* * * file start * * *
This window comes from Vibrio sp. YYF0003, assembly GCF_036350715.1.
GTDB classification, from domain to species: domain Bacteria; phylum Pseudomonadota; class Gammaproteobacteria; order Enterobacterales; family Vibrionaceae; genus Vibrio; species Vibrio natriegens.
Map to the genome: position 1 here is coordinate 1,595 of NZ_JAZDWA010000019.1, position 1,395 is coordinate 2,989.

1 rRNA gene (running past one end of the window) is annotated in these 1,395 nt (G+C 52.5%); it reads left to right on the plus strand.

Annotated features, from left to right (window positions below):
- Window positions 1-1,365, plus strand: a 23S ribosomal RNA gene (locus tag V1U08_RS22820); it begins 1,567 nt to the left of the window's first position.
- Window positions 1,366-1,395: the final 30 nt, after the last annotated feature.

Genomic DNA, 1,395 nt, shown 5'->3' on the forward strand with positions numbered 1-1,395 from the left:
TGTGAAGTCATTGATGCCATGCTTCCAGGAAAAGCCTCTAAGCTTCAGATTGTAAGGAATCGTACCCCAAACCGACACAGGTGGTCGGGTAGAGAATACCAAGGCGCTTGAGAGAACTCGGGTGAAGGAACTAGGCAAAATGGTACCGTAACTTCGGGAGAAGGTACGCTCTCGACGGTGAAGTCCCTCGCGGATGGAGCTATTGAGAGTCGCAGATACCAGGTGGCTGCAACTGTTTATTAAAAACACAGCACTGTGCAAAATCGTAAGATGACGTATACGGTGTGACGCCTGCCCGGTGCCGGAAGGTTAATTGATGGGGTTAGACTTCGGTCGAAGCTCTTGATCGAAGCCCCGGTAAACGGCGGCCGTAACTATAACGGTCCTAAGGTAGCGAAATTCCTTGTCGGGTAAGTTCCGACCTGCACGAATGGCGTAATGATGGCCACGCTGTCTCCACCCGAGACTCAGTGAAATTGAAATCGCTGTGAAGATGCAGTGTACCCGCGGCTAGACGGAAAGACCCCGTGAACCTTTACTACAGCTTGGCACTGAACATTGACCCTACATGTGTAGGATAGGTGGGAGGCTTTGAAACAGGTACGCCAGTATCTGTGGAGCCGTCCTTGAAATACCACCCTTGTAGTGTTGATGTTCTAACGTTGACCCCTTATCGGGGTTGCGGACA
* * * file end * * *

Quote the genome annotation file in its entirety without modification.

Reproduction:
This window comes from Vibrio sp. YYF0003, assembly GCF_036350715.1.
GTDB classification, from domain to species: domain Bacteria; phylum Pseudomonadota; class Gammaproteobacteria; order Enterobacterales; family Vibrionaceae; genus Vibrio; species Vibrio natriegens.
Map to the genome: position 1 here is coordinate 1,595 of NZ_JAZDWA010000019.1, position 1,395 is coordinate 2,989.

1 rRNA gene (running past one end of the window) is annotated in these 1,395 nt (G+C 52.5%); it reads left to right on the plus strand.

Annotated features, from left to right (window positions below):
- Window positions 1-1,365, plus strand: a 23S ribosomal RNA gene (locus tag V1U08_RS22820); it begins 1,567 nt to the left of the window's first position.
- Window positions 1,366-1,395: the final 30 nt, after the last annotated feature.

Genomic DNA, 1,395 nt, shown 5'->3' on the forward strand with positions numbered 1-1,395 from the left:
TGTGAAGTCATTGATGCCATGCTTCCAGGAAAAGCCTCTAAGCTTCAGATTGTAAGGAATCGTACCCCAAACCGACACAGGTGGTCGGGTAGAGAATACCAAGGCGCTTGAGAGAACTCGGGTGAAGGAACTAGGCAAAATGGTACCGTAACTTCGGGAGAAGGTACGCTCTCGACGGTGAAGTCCCTCGCGGATGGAGCTATTGAGAGTCGCAGATACCAGGTGGCTGCAACTGTTTATTAAAAACACAGCACTGTGCAAAATCGTAAGATGACGTATACGGTGTGACGCCTGCCCGGTGCCGGAAGGTTAATTGATGGGGTTAGACTTCGGTCGAAGCTCTTGATCGAAGCCCCGGTAAACGGCGGCCGTAACTATAACGGTCCTAAGGTAGCGAAATTCCTTGTCGGGTAAGTTCCGACCTGCACGAATGGCGTAATGATGGCCACGCTGTCTCCACCCGAGACTCAGTGAAATTGAAATCGCTGTGAAGATGCAGTGTACCCGCGGCTAGACGGAAAGACCCCGTGAACCTTTACTACAGCTTGGCACTGAACATTGACCCTACATGTGTAGGATAGGTGGGAGGCTTTGAAACAGGTACGCCAGTATCTGTGGAGCCGTCCTTGAAATACCACCCTTGTAGTGTTGATGTTCTAACGTTGACCCCTTATCGGGGTTGCGGACA